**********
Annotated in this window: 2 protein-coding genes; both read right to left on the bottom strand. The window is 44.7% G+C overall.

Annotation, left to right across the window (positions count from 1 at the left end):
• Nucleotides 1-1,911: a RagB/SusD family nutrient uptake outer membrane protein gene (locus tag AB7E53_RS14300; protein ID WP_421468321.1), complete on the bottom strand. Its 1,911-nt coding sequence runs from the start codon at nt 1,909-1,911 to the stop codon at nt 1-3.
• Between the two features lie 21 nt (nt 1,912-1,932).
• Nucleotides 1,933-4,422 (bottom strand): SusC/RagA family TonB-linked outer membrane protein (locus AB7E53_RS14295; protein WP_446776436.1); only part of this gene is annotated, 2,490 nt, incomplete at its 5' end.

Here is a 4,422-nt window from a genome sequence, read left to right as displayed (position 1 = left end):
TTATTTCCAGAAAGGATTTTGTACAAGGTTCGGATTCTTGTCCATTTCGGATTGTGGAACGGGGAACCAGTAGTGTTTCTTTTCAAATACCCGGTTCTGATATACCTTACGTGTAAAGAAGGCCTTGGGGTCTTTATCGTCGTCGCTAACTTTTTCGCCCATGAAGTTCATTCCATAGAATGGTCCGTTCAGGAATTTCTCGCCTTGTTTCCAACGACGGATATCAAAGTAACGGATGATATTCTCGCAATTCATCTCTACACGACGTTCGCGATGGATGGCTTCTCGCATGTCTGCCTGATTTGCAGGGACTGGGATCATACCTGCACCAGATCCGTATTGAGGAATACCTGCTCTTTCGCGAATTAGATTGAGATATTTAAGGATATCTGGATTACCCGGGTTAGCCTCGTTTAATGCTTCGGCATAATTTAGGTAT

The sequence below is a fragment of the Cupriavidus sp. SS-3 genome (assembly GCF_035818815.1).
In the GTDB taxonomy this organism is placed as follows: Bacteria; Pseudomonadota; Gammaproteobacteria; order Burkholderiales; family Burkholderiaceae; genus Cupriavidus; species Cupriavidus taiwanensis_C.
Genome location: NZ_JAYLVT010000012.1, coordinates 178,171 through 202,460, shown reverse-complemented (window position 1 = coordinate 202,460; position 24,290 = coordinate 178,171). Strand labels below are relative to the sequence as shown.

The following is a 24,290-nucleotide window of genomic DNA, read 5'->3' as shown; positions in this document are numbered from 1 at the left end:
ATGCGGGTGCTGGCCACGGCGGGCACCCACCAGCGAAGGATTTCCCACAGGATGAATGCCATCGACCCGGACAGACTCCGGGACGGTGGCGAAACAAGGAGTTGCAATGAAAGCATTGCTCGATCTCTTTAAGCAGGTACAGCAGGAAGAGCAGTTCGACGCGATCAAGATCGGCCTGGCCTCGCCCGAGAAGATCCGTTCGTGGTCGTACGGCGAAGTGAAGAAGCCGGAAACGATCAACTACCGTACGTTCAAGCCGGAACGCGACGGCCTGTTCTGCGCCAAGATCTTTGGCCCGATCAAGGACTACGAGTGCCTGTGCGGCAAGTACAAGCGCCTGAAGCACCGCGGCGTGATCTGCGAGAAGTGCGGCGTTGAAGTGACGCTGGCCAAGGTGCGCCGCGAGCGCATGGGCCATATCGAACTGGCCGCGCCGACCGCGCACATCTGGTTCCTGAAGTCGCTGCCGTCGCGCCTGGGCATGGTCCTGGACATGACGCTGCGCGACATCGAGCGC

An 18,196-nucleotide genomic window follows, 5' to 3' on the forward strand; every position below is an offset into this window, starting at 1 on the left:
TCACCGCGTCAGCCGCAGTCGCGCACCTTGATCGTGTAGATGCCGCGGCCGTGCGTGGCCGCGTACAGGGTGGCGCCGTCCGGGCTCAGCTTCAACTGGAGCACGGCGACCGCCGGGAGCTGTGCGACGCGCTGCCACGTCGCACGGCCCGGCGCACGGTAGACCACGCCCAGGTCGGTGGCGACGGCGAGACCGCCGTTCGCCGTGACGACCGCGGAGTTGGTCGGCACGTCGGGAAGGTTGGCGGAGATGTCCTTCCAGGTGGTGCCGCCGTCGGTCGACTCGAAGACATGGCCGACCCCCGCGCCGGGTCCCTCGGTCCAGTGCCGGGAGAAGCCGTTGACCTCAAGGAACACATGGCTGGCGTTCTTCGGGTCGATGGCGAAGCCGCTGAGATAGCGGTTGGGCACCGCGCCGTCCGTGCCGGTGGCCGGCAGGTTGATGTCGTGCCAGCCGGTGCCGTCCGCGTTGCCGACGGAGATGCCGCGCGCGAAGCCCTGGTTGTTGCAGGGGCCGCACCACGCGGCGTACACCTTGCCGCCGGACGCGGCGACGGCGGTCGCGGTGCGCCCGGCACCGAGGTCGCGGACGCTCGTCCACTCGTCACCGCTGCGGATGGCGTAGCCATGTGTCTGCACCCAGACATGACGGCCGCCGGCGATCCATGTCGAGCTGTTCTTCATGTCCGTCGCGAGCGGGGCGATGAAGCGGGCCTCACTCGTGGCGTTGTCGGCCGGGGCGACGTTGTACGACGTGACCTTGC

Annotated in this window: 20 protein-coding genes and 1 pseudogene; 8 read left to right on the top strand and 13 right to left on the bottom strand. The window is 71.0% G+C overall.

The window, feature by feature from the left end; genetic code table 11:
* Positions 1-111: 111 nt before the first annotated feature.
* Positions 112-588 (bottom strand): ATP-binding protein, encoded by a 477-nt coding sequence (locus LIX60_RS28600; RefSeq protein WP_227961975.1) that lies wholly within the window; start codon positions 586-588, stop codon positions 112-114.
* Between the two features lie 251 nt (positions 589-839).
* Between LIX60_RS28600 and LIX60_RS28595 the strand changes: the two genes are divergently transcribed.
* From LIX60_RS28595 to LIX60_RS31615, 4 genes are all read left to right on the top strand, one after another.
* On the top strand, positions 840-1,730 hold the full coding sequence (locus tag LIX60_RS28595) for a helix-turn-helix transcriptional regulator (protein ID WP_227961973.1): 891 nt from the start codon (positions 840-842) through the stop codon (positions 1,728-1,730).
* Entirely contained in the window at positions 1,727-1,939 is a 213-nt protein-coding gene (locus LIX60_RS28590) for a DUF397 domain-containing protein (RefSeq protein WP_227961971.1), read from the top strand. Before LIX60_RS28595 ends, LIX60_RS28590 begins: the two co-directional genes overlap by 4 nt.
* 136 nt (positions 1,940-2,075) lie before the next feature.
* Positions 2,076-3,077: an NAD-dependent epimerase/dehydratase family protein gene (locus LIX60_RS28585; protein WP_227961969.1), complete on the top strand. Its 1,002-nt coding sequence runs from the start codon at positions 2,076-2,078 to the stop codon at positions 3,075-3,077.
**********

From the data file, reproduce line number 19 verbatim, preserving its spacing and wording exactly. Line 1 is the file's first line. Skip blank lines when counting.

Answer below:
* Between the two features lie 251 nt (positions 589-839).